Applying franchising principles to your own business

A franchise is a business that is built for someone else. Thinking about your own business in those terms can give you a fresh perspective on what will make your business more sellable when you’re ready to go to market.  And acting on that insight will make your business more productive and profitable in the here and now.

So with that in mind, and legal matters aside, imagine what it would take in franchising your business. Does it have a proven system of business success that is teachable, trainable, reproducible, and repeatable? Could someone step in and, with training, be successful in your business with you out of the picture? Would that success be sustainable long after you’re gone?  If your business lacks systems and relies on you then it also has less value.

I’ve seen firsthand business owners who fail miserably when they open a second or third location. Often the efforts that made them successful at their original store, restaurant, or office aren’t sustainable.

There are many good books on how to go about systemizing your business.  You can’t make it happen by wishing it so—it takes a plan and a small step towards implementing the plan each week.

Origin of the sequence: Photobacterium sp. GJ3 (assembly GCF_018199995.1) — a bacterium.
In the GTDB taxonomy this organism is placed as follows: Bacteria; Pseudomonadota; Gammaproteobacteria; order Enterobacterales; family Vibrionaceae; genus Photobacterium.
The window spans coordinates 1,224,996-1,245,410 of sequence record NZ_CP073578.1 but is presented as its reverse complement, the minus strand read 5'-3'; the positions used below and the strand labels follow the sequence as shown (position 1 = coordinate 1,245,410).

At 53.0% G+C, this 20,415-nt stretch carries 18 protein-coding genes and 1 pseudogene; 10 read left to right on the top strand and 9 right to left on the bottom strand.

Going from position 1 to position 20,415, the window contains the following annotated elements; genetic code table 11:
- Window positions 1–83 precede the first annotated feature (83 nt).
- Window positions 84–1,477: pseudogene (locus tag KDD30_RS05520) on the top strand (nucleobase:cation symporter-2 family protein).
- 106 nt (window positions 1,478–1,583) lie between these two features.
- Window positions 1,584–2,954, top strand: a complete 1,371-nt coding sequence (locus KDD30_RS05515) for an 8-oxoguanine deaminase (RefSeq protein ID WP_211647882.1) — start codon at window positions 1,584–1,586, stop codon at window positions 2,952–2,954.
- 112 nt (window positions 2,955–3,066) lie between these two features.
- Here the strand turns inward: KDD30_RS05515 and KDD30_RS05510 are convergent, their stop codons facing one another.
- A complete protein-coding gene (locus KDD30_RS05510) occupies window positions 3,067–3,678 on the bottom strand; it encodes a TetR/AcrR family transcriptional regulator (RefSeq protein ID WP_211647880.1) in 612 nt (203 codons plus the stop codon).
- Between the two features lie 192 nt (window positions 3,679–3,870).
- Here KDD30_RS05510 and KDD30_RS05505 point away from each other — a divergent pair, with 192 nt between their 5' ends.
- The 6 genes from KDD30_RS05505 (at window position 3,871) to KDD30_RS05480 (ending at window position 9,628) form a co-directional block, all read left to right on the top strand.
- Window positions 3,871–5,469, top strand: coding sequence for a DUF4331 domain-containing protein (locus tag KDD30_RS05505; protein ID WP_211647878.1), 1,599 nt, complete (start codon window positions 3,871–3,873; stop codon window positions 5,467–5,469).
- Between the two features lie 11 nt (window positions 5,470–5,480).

It can seem daunting if you’re just starting out through franchising, but think of it like driving in the dark of night with headlights.  You might only see some 200 feet ahead, but you’re still able to navigate for the whole trip.  You don’t have to see everything at once to move forward. Likewise, test and measure one change at a time. Do a little and get it right.

Start by building the framework. Obtain the tools to do the job—documents, templates, check lists, that can help you standardize your operations and achieve economies of scale.  Develop procedures, a set sequence of steps to achieve required results for all key functions such as accounting, administration, marketing and selling. Get staff to contribute and make them accountable for following through.